If all you want to do is look at the person you're talking to, you can already do that with AT&T;'s VideoPhone 2500. It's a regular POTS telephone with a camera and small color screen. It's maximum video rate is 10 frames per second, one third the rate of TV, and noisy lines will reduce that even further. AT&T; has licensed this technology to Hitachi, JVC, Sanyo and Sharp, so while VideoPhone street prices are already less than $1,000, expect serious competition and lower prices.

What a VideoPhone doesn't give you is data collaboration, and that's why computer-based POTS videoconferencing systems are emerging. With POTS-based systems, there are no ISDN fees, and no more waiting for ISDN lines. Although, dial-up video would have been unthinkable before today's V.34 modems came on the scene, even at 28,800 bps, you're still only going to get a handful of frames per second. You can't make gyrating motions either, or the whole thing flakes apart.

Milpitas, Calif.-based Creative Labs and Irvine, Calif.-based Alpha Systems Lab both offer POTS videoconferencing. Creative's ShareVision and Alpha's MegaConference systems cost about $1,500 per seat and provide point-to-point, PC-based solutions that are proprietary. You need the same unit at both ends. VIVO and others are developing POTS systems, too. Alpha claims its MegaConference system can be easily software upgraded to the new H.324 standard when it is finalized.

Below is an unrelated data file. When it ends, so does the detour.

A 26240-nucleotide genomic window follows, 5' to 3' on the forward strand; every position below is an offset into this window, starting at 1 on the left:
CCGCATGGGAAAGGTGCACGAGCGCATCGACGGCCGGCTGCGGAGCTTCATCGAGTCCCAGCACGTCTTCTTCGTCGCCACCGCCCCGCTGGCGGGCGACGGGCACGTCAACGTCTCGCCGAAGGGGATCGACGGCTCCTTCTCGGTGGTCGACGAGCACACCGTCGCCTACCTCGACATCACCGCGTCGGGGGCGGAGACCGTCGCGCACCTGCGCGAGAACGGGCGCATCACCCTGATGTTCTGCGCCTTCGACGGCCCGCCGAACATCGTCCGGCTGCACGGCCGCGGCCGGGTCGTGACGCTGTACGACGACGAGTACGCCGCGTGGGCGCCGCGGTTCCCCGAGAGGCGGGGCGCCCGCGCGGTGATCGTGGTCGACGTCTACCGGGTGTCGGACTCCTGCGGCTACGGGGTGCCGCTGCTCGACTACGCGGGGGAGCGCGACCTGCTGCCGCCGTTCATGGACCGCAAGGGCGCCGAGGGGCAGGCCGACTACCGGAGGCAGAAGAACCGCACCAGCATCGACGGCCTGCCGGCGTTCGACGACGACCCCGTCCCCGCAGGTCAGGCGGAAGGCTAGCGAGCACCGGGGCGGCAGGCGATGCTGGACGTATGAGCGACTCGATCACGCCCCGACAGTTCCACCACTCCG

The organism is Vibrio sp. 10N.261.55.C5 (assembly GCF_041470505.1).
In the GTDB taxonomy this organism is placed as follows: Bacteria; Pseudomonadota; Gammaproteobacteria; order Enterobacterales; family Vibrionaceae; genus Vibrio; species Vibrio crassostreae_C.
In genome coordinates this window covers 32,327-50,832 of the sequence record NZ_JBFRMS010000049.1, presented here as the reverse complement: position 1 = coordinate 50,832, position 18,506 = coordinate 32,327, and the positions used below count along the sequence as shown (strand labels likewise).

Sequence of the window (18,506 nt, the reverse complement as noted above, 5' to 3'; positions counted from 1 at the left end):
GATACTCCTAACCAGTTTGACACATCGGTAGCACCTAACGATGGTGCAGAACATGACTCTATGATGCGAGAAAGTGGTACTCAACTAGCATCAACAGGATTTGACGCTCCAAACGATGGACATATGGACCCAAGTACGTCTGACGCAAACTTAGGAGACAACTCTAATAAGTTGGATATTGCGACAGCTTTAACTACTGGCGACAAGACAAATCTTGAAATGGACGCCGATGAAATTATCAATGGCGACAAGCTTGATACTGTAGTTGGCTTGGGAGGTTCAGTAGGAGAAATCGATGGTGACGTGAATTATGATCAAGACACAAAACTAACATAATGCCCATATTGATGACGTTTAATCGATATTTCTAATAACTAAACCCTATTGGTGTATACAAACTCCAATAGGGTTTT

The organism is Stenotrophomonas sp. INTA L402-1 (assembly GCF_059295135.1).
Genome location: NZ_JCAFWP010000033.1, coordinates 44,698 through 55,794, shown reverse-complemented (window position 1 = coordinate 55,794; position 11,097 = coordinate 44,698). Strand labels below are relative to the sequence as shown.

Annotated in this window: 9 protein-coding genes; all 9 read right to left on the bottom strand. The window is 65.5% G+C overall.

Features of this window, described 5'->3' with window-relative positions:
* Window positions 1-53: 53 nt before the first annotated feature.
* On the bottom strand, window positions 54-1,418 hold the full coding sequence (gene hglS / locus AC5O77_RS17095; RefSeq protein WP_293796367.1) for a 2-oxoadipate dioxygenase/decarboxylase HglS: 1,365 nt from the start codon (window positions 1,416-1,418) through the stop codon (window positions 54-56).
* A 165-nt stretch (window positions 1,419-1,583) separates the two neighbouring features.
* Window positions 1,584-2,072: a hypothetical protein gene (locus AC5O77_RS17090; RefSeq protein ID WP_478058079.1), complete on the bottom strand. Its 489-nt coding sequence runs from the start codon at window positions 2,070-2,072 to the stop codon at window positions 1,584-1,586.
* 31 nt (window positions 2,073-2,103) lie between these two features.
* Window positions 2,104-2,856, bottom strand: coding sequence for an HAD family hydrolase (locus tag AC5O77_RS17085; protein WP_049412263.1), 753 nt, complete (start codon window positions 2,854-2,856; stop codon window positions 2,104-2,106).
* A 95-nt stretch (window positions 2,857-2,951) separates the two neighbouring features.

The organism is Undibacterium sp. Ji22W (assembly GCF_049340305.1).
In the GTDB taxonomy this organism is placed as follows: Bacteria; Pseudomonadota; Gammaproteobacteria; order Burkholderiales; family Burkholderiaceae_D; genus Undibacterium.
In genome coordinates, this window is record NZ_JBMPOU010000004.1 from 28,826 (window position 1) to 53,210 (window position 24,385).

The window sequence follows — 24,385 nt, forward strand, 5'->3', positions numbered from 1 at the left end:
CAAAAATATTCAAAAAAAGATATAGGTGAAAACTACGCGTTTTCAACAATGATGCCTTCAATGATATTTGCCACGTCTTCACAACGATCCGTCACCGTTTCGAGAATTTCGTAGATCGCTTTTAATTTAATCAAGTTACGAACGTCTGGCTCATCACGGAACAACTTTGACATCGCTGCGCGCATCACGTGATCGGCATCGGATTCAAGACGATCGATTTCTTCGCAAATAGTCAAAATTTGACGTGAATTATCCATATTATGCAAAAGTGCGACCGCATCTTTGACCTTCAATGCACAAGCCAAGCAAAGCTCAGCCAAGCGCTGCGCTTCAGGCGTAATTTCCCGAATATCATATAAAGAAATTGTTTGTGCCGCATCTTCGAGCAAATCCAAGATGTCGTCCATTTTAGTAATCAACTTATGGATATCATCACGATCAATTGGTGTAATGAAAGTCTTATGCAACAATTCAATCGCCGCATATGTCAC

POTS-based systems could be ubiquitous by Christmas. Personal use will drive this application as much as business.

LAN-Based Systems

The obvious advantage of LAN-based videoconferencing is that the LAN is in place, and everybody is hooked up to it. The ITU is working on its H.32Z LAN conferencing standard, but it won't be completed until 1996. H.32Z promises a standard way to send data over the LAN. In the meantime, proprietary LAN solutions are surfacing.